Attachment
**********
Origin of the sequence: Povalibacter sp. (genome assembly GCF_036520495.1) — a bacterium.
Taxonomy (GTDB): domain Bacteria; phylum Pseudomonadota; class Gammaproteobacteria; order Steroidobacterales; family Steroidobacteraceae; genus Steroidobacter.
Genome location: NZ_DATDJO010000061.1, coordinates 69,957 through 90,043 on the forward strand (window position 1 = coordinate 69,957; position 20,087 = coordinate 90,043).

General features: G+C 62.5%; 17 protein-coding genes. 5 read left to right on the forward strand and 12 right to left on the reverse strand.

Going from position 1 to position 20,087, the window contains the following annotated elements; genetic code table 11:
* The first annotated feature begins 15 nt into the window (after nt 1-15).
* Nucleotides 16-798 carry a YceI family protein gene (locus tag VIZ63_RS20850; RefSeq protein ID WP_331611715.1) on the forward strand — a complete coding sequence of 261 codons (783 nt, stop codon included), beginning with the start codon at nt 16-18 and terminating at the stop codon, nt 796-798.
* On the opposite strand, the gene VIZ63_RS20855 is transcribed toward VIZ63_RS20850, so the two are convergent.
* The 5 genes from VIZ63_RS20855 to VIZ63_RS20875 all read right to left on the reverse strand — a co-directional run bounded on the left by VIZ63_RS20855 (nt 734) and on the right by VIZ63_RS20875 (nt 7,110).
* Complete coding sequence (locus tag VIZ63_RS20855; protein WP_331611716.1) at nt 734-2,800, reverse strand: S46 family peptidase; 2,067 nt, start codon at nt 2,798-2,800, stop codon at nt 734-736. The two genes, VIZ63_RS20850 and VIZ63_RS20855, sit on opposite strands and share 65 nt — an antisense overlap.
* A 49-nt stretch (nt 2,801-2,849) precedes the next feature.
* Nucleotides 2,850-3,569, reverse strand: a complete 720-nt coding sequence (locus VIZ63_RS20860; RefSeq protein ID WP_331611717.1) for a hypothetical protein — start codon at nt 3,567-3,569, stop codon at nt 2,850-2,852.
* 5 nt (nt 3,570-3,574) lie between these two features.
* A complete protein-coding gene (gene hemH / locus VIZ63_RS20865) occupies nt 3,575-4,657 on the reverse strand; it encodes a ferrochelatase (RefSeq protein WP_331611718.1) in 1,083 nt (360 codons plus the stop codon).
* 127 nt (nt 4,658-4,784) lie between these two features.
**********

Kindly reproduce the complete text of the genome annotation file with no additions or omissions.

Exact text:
Origin of the sequence: Povalibacter sp. (genome assembly GCF_036520495.1) — a bacterium.
Taxonomy (GTDB): domain Bacteria; phylum Pseudomonadota; class Gammaproteobacteria; order Steroidobacterales; family Steroidobacteraceae; genus Steroidobacter.
Genome location: NZ_DATDJO010000061.1, coordinates 69,957 through 90,043 on the forward strand (window position 1 = coordinate 69,957; position 20,087 = coordinate 90,043).

General features: G+C 62.5%; 17 protein-coding genes. 5 read left to right on the forward strand and 12 right to left on the reverse strand.

Going from position 1 to position 20,087, the window contains the following annotated elements; genetic code table 11:
* The first annotated feature begins 15 nt into the window (after nt 1-15).
* Nucleotides 16-798 carry a YceI family protein gene (locus tag VIZ63_RS20850; RefSeq protein ID WP_331611715.1) on the forward strand — a complete coding sequence of 261 codons (783 nt, stop codon included), beginning with the start codon at nt 16-18 and terminating at the stop codon, nt 796-798.
* On the opposite strand, the gene VIZ63_RS20855 is transcribed toward VIZ63_RS20850, so the two are convergent.
* The 5 genes from VIZ63_RS20855 to VIZ63_RS20875 all read right to left on the reverse strand — a co-directional run bounded on the left by VIZ63_RS20855 (nt 734) and on the right by VIZ63_RS20875 (nt 7,110).
* Complete coding sequence (locus tag VIZ63_RS20855; protein WP_331611716.1) at nt 734-2,800, reverse strand: S46 family peptidase; 2,067 nt, start codon at nt 2,798-2,800, stop codon at nt 734-736. The two genes, VIZ63_RS20850 and VIZ63_RS20855, sit on opposite strands and share 65 nt — an antisense overlap.
* A 49-nt stretch (nt 2,801-2,849) precedes the next feature.
* Nucleotides 2,850-3,569, reverse strand: a complete 720-nt coding sequence (locus VIZ63_RS20860; RefSeq protein ID WP_331611717.1) for a hypothetical protein — start codon at nt 3,567-3,569, stop codon at nt 2,850-2,852.
* 5 nt (nt 3,570-3,574) lie between these two features.
* A complete protein-coding gene (gene hemH / locus VIZ63_RS20865) occupies nt 3,575-4,657 on the reverse strand; it encodes a ferrochelatase (RefSeq protein WP_331611718.1) in 1,083 nt (360 codons plus the stop codon).
* 127 nt (nt 4,658-4,784) lie between these two features.